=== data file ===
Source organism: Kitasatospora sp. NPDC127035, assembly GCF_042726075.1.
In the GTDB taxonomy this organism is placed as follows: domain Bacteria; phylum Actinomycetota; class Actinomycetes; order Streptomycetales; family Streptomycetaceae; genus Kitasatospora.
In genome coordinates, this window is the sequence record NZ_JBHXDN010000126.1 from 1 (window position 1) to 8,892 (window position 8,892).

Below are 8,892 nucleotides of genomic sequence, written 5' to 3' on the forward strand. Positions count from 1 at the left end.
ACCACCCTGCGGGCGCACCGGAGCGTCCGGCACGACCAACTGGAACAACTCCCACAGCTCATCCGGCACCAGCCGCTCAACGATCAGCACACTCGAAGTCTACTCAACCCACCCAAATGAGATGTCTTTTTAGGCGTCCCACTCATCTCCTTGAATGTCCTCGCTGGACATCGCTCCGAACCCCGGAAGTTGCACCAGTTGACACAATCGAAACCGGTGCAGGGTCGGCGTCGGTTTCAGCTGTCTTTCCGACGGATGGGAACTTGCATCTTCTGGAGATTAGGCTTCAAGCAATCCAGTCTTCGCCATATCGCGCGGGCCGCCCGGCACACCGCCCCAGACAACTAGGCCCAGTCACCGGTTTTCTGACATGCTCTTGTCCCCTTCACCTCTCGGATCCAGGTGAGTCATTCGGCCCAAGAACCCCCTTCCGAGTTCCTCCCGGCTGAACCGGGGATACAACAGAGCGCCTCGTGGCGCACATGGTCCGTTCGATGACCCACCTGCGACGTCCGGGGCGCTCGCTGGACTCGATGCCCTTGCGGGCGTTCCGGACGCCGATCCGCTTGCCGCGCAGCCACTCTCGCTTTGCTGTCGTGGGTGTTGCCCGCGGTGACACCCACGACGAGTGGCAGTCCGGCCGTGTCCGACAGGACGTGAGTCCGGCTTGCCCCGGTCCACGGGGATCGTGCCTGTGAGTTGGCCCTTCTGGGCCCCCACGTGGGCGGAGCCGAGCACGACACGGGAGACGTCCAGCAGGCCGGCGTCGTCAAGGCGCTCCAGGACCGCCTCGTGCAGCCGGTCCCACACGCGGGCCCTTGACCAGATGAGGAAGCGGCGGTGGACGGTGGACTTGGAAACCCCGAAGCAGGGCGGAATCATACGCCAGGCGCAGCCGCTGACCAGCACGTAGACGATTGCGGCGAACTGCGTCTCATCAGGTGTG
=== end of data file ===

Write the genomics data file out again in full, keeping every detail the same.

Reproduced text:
Source organism: Kitasatospora sp. NPDC127035, assembly GCF_042726075.1.
In the GTDB taxonomy this organism is placed as follows: domain Bacteria; phylum Actinomycetota; class Actinomycetes; order Streptomycetales; family Streptomycetaceae; genus Kitasatospora.
In genome coordinates, this window is the sequence record NZ_JBHXDN010000126.1 from 1 (window position 1) to 8,892 (window position 8,892).

Below are 8,892 nucleotides of genomic sequence, written 5' to 3' on the forward strand. Positions count from 1 at the left end.
ACCACCCTGCGGGCGCACCGGAGCGTCCGGCACGACCAACTGGAACAACTCCCACAGCTCATCCGGCACCAGCCGCTCAACGATCAGCACACTCGAAGTCTACTCAACCCACCCAAATGAGATGTCTTTTTAGGCGTCCCACTCATCTCCTTGAATGTCCTCGCTGGACATCGCTCCGAACCCCGGAAGTTGCACCAGTTGACACAATCGAAACCGGTGCAGGGTCGGCGTCGGTTTCAGCTGTCTTTCCGACGGATGGGAACTTGCATCTTCTGGAGATTAGGCTTCAAGCAATCCAGTCTTCGCCATATCGCGCGGGCCGCCCGGCACACCGCCCCAGACAACTAGGCCCAGTCACCGGTTTTCTGACATGCTCTTGTCCCCTTCACCTCTCGGATCCAGGTGAGTCATTCGGCCCAAGAACCCCCTTCCGAGTTCCTCCCGGCTGAACCGGGGATACAACAGAGCGCCTCGTGGCGCACATGGTCCGTTCGATGACCCACCTGCGACGTCCGGGGCGCTCGCTGGACTCGATGCCCTTGCGGGCGTTCCGGACGCCGATCCGCTTGCCGCGCAGCCACTCTCGCTTTGCTGTCGTGGGTGTTGCCCGCGGTGACACCCACGACGAGTGGCAGTCCGGCCGTGTCCGACAGGACGTGAGTCCGGCTTGCCCCGGTCCACGGGGATCGTGCCTGTGAGTTGGCCCTTCTGGGCCCCCACGTGGGCGGAGCCGAGCACGACACGGGAGACGTCCAGCAGGCCGGCGTCGTCAAGGCGCTCCAGGACCGCCTCGTGCAGCCGGTCCCACACGCGGGCCCTTGACCAGATGAGGAAGCGGCGGTGGACGGTGGACTTGGAAACCCCGAAGCAGGGCGGAATCATACGCCAGGCGCAGCCGCTGACCAGCACGTAGACGATTGCGGCGAACTGCGTCTCATCAGGTGTG